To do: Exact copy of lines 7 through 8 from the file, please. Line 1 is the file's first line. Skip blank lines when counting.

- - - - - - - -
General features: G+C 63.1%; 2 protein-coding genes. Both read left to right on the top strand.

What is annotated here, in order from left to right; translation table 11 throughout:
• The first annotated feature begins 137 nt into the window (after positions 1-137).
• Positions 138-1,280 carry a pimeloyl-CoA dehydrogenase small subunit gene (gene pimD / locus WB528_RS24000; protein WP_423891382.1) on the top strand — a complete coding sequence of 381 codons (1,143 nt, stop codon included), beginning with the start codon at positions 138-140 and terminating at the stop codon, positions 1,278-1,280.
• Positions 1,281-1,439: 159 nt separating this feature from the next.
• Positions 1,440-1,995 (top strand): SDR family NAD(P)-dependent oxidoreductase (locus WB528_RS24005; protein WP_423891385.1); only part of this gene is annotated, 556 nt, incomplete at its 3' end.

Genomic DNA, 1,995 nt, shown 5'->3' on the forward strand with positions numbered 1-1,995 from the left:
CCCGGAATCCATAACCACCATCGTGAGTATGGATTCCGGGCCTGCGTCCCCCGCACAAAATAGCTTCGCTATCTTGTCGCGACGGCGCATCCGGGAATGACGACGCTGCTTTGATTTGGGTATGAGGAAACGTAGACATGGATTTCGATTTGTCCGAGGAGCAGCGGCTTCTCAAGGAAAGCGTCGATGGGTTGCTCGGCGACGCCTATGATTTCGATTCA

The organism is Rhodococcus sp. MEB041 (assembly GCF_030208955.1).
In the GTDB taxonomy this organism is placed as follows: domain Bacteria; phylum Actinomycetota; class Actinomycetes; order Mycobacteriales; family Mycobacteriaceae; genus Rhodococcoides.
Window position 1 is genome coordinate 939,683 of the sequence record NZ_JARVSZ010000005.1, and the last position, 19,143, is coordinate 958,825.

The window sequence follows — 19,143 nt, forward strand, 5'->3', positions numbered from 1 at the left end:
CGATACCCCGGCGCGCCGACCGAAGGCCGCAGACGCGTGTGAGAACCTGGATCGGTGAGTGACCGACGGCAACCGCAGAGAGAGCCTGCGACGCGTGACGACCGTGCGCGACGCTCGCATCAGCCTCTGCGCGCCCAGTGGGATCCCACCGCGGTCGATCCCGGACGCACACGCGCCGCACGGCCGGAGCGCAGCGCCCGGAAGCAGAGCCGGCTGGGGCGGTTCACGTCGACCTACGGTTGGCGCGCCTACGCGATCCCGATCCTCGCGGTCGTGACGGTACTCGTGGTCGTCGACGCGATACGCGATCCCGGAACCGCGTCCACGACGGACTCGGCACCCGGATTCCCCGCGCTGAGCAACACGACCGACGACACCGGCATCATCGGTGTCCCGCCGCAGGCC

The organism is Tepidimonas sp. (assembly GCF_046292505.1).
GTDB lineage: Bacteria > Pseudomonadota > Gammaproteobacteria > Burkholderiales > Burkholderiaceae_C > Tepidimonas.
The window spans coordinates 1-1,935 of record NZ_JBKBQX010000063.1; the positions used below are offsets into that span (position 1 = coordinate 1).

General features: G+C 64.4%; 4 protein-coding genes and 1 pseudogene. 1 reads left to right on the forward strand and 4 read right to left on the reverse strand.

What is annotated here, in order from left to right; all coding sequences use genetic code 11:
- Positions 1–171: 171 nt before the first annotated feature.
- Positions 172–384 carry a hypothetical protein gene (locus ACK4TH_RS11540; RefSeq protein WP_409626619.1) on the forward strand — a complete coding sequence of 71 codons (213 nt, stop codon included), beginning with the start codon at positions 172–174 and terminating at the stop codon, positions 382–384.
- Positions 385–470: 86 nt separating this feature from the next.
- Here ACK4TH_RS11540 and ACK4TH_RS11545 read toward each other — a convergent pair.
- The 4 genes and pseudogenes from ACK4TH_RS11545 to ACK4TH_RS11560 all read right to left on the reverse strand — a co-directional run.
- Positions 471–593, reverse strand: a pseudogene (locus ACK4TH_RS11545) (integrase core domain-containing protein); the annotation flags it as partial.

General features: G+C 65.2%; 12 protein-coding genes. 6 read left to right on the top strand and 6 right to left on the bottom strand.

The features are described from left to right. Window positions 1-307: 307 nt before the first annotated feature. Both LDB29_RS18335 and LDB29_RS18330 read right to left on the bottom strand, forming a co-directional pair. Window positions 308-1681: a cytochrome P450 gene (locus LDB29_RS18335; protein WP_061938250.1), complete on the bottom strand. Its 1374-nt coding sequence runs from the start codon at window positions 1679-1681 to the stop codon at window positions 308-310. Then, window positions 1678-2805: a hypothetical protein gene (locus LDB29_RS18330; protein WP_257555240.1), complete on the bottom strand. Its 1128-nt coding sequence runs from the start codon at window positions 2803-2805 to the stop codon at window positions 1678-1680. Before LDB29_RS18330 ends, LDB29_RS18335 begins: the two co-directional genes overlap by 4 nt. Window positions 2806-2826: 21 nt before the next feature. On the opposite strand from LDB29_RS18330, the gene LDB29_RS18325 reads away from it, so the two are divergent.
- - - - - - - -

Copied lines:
Genomic DNA, 1,995 nt, shown 5'->3' on the forward strand with positions numbered 1-1,995 from the left:
CCCGGAATCCATAACCACCATCGTGAGTATGGATTCCGGGCCTGCGTCCCCCGCACAAAATAGCTTCGCTATCTTGTCGCGACGGCGCATCCGGGAATGACGACGCTGCTTTGATTTGGGTATGAGGAAACGTAGACATGGATTTCGATTTGTCCGAGGAGCAGCGGCTTCTCAAGGAAAGCGTCGATGGGTTGCTCGGCGACGCCTATGATTTCGATTCA